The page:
(Just) Neighbourhood Making

An inclusive trans-disciplinary approach to engaged resident (community) led repair, building or space making

Neighbourhood Making is an approach to spatial development that works beyond the often polarised and biased definitions of ‘community’ currently in use, and employs a more complex, multi-user process through accountable inter-relationships that focuses on social, spatial, and governance-based needs, wants and visions.
A Neighbourhood Development Project in Johannesburg – Image: 1to1

The idea of framing a space as a ‘Neighbourhood’ rather than simply ‘a Community’ offers a more spatially attuned framing of the scale and nature of people and space. This framing allows for more nuanced understandings of actual community dynamics, leadership and project articulation. This concept does not exclude the nature of community; rather, it allows for more diverse and accurate readings of local leadership and residents in both urban and rural contexts.

The idea of ‘Neighbourhood Making’ is not novel nor unique to this platform, and is offered to a South African context as a means of working through existing complex issues of local leadership, resident politics, and government requirements, while aligning projects and user/beneficiaries towards more tangible socio-spatial processes.

Community versus Communities – Image: Bennett

Based on Socio-Technical Support principles, a Neighbourhood Making approach can range in scale from user-centred tools (apps, knowledge systems or furniture), structural products (shared facilities, buildings or small-scale infrastructures), to larger spatial products ( site-layouts, neighbourhood design or small-scale urban/rural projects). The authorship of these outputs is importantly collective; while particular actors in a project may carry more responsibility in areas of technical and social process guiding, ownership, experience, need and funding.

Scales of Engagement – Image: Bennett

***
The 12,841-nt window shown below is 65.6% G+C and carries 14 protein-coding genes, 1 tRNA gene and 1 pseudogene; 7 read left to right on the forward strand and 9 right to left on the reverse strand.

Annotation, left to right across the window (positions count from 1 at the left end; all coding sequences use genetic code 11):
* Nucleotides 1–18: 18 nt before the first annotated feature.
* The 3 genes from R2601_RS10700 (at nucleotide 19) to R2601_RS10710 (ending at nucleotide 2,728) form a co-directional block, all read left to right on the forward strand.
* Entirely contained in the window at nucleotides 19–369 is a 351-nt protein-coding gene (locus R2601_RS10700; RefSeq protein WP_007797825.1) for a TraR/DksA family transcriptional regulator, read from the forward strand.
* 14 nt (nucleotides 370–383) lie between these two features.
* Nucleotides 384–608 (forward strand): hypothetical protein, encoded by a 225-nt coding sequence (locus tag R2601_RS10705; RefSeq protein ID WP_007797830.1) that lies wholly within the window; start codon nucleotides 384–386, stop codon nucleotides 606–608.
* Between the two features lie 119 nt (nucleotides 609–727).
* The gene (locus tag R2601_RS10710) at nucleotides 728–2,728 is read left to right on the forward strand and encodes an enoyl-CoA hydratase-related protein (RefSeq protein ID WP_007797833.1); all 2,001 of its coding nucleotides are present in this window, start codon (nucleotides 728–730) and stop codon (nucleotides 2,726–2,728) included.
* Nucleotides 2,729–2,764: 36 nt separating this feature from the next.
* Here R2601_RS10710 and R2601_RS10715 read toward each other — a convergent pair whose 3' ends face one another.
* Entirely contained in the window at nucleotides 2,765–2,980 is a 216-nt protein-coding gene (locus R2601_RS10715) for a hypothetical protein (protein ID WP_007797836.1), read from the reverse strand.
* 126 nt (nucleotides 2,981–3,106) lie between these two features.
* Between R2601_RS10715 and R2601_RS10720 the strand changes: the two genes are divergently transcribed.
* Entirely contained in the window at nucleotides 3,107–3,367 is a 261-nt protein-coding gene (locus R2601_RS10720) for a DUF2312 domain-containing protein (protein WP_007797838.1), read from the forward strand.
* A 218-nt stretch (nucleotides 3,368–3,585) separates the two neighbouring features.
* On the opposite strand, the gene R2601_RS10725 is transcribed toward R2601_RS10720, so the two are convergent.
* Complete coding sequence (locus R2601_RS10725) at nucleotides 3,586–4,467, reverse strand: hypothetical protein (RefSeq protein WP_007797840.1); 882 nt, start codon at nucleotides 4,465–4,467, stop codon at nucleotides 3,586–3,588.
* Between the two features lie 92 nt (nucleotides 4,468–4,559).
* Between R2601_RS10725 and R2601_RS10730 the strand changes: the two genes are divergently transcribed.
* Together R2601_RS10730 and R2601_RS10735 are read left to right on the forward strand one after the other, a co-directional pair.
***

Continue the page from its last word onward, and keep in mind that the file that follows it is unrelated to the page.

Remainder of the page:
This is an inclusive approach and is careful to not make hard distinctions between ‘non-professionalised’ and ‘professional’ practitioners, rather it focuses on the skills, experience, and abilities of those involved in the spatial development processes. The users can include individuals, collectives or larger social groupings (aka ‘communities’) but makes careful distinction in developing and maintaining the designer/user relationship.

1to1 & Just Neighbourhood Making

1to1 offers an additional layer of Spatial Justice to this framing, and sees the neighbourhood scale as an important spatial scale that holds great potential in mobilising disparate (or connected) local residents and groups to better access to local government support towards larger spatially just plans for our town and cities.

1to1 promotes an iterative, visual, and problem-solving mode of socio-technical design support that blends traditional technical design practice with the social sciences’ criticality, rigor and systemic readings of place around the scale of a ‘neighbourhood’.

In addition, the organisation encourages a careful positioning of the practitioners involved in regard to socio-spatial justice and a practice that works through responsibly ethical principles of engagement and co-making.

Principles of a Just Neighbourhood Making Approach

  • Critical (questioning, challenging, self-reflective)
  • Socially Aware (demographic positionally awareness i.e: gender, race, culture, etc.)
  • Empathetic (equity, inclusive, open)
  • Proactive (responsible, careful, forthcoming)
  • Process driven (project managerial, goal oriented, motivated)
  • Structured (organised, clear, driven)
  • Visual and/or Social Communicative (open, dynamic, engaging)
  • Facilitative (inclusive, listener, sharer)
  • Design-Led (iterative, solution driven, innovative)